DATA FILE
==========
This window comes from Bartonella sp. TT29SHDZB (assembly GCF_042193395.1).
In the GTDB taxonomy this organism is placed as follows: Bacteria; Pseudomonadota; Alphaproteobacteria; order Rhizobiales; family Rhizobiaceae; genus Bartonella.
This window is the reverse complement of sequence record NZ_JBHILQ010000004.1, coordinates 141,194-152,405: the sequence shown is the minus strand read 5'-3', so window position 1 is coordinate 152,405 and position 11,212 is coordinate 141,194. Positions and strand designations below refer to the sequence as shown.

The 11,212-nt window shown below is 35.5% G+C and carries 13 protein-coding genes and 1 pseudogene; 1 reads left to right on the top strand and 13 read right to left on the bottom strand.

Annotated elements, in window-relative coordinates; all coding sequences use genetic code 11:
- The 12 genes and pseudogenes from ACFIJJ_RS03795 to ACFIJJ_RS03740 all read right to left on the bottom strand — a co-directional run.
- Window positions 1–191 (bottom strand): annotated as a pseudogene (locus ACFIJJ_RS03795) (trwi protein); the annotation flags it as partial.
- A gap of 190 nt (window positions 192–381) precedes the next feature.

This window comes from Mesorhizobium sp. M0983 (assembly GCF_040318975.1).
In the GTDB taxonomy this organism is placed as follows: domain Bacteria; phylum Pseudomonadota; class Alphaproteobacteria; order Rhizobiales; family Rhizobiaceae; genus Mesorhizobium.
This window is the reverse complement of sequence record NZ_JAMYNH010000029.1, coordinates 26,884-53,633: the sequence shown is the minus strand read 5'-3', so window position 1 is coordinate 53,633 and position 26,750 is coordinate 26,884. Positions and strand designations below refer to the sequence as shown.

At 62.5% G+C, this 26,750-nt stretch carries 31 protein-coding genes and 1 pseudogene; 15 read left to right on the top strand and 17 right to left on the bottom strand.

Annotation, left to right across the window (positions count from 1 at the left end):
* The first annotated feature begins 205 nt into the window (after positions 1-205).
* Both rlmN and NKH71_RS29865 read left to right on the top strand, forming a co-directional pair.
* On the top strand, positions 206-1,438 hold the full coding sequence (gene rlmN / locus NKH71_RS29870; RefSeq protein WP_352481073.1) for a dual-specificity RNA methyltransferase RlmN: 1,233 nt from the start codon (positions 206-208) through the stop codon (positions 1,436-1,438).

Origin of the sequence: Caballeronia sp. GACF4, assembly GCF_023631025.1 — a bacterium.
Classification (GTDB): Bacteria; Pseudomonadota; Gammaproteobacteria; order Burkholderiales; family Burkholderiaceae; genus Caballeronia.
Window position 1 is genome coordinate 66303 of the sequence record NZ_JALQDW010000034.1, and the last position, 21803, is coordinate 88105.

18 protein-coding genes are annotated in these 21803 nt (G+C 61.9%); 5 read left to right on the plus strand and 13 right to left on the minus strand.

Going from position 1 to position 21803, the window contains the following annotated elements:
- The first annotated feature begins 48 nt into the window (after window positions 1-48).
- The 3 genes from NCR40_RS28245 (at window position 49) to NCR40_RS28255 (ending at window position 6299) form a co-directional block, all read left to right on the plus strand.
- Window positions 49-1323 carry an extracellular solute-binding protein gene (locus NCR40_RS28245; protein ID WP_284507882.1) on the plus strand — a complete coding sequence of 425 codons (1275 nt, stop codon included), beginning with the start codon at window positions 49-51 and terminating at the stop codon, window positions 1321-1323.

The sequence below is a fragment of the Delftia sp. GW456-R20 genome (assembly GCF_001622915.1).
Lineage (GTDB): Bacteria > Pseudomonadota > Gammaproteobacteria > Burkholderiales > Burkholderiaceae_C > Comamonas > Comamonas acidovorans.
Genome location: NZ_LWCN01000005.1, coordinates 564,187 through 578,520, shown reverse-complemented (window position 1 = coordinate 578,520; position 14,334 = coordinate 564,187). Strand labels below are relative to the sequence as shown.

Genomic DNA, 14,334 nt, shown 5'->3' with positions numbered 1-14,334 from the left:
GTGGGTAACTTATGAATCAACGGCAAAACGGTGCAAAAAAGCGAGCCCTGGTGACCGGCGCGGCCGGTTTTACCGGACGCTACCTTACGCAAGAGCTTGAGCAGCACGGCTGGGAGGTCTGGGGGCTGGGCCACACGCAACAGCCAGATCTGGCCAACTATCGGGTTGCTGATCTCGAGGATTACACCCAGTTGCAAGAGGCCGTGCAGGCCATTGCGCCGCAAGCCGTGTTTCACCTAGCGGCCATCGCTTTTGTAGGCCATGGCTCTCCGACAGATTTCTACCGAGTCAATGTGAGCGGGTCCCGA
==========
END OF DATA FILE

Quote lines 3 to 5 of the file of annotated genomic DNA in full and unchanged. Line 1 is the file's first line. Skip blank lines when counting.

This window is the reverse complement of sequence record NZ_JBHILQ010000004.1, coordinates 141,194-152,405: the sequence shown is the minus strand read 5'-3', so window position 1 is coordinate 152,405 and position 11,212 is coordinate 141,194. Positions and strand designations below refer to the sequence as shown.

The 11,212-nt window shown below is 35.5% G+C and carries 13 protein-coding genes and 1 pseudogene; 1 reads left to right on the top strand and 13 read right to left on the bottom strand.

Annotated elements, in window-relative coordinates; all coding sequences use genetic code 11: